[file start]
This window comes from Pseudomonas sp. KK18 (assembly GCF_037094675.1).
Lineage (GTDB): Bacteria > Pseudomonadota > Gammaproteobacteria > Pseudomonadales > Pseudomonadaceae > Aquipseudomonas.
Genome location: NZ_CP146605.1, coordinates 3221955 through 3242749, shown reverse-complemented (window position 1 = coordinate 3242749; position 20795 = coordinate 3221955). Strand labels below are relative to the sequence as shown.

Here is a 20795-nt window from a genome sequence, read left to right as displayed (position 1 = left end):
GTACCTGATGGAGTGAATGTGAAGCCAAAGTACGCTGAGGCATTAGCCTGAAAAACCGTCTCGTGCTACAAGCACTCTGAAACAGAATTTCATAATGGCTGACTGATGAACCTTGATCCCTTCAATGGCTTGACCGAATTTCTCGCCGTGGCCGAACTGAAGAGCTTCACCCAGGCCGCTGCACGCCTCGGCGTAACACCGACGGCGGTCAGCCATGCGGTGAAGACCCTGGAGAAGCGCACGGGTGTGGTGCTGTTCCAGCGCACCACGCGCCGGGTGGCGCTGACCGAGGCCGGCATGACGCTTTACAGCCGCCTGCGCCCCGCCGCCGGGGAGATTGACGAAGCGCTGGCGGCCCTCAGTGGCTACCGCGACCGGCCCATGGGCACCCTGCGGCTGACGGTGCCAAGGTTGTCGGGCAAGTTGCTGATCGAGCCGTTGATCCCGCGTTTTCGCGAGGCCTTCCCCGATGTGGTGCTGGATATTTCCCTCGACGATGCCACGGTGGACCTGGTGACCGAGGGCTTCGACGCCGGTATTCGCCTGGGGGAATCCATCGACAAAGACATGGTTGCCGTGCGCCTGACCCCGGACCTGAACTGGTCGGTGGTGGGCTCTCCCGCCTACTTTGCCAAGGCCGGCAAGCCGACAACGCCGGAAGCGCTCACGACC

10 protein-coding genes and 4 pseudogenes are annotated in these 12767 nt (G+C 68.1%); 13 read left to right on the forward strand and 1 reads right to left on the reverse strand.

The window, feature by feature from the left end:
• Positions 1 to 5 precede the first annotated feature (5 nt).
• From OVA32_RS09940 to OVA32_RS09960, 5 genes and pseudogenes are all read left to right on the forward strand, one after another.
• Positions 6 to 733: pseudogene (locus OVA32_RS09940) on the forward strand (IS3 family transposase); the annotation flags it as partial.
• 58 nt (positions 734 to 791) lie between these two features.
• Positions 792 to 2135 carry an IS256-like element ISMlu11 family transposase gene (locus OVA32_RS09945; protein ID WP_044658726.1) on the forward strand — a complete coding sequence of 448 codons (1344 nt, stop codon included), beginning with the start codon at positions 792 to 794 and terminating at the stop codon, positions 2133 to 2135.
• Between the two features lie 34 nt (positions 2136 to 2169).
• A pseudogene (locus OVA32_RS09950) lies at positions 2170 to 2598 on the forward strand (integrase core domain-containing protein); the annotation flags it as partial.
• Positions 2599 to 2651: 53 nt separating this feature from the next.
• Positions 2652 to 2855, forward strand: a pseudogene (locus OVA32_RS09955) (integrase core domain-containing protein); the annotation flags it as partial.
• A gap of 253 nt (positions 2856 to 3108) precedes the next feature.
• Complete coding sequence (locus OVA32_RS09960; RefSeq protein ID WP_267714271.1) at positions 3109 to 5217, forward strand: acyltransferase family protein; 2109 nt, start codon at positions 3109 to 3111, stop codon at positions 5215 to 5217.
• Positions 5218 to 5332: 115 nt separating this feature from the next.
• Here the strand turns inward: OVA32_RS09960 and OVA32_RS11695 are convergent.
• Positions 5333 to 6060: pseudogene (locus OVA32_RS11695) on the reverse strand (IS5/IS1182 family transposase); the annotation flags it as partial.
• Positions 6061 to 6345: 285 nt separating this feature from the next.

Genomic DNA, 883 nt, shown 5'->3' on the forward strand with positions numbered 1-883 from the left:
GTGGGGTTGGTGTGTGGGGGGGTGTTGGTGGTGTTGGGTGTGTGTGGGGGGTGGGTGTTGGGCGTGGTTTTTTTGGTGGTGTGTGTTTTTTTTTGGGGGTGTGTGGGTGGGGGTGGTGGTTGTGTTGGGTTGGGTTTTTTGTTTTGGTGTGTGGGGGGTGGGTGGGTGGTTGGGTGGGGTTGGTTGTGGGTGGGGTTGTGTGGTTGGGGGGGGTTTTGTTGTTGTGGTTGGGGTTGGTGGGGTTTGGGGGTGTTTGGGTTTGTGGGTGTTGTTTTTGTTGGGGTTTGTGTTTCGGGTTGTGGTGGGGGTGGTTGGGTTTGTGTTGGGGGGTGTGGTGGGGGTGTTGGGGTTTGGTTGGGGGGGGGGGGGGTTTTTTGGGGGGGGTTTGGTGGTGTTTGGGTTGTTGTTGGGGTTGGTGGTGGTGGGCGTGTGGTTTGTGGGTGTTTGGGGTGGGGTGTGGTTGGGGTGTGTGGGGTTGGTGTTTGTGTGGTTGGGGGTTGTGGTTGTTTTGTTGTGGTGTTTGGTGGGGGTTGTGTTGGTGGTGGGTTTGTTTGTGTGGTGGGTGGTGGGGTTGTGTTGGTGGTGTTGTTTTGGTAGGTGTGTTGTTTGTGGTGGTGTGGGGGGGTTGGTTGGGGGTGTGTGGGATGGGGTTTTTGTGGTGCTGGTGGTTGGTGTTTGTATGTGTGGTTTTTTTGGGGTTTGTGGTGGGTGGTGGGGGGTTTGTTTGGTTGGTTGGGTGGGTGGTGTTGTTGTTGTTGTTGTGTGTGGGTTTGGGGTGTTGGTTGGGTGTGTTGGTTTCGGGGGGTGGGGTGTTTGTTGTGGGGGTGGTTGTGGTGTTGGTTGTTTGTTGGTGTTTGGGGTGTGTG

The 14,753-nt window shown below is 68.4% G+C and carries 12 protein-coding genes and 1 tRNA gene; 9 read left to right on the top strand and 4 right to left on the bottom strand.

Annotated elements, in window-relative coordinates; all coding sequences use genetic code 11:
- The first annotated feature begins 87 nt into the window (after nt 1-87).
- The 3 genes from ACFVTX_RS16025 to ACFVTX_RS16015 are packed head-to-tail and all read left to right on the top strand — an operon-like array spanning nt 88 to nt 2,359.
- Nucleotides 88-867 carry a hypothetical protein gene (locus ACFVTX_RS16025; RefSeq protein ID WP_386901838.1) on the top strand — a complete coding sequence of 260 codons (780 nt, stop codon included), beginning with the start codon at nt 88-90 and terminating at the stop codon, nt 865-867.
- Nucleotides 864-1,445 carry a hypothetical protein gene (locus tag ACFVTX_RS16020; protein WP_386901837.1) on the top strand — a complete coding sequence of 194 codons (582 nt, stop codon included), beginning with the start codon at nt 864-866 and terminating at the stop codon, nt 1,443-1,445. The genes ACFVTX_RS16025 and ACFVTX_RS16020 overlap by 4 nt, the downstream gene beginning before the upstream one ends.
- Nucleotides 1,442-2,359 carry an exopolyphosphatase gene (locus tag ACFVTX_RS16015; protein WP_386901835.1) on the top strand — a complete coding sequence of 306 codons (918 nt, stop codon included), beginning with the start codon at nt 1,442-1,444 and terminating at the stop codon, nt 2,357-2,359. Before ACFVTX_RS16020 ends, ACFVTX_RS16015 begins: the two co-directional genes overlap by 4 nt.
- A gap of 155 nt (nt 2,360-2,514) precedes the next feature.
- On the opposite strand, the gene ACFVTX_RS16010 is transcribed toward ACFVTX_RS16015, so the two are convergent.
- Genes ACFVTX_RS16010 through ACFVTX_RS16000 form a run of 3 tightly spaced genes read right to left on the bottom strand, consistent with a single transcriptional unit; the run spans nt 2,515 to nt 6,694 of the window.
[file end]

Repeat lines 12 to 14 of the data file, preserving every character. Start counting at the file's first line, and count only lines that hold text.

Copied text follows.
• Positions 792 to 2135 carry an IS256-like element ISMlu11 family transposase gene (locus OVA32_RS09945; protein ID WP_044658726.1) on the forward strand — a complete coding sequence of 448 codons (1344 nt, stop codon included), beginning with the start codon at positions 792 to 794 and terminating at the stop codon, positions 2133 to 2135.
• Between the two features lie 34 nt (positions 2136 to 2169).
• A pseudogene (locus OVA32_RS09950) lies at positions 2170 to 2598 on the forward strand (integrase core domain-containing protein); the annotation flags it as partial.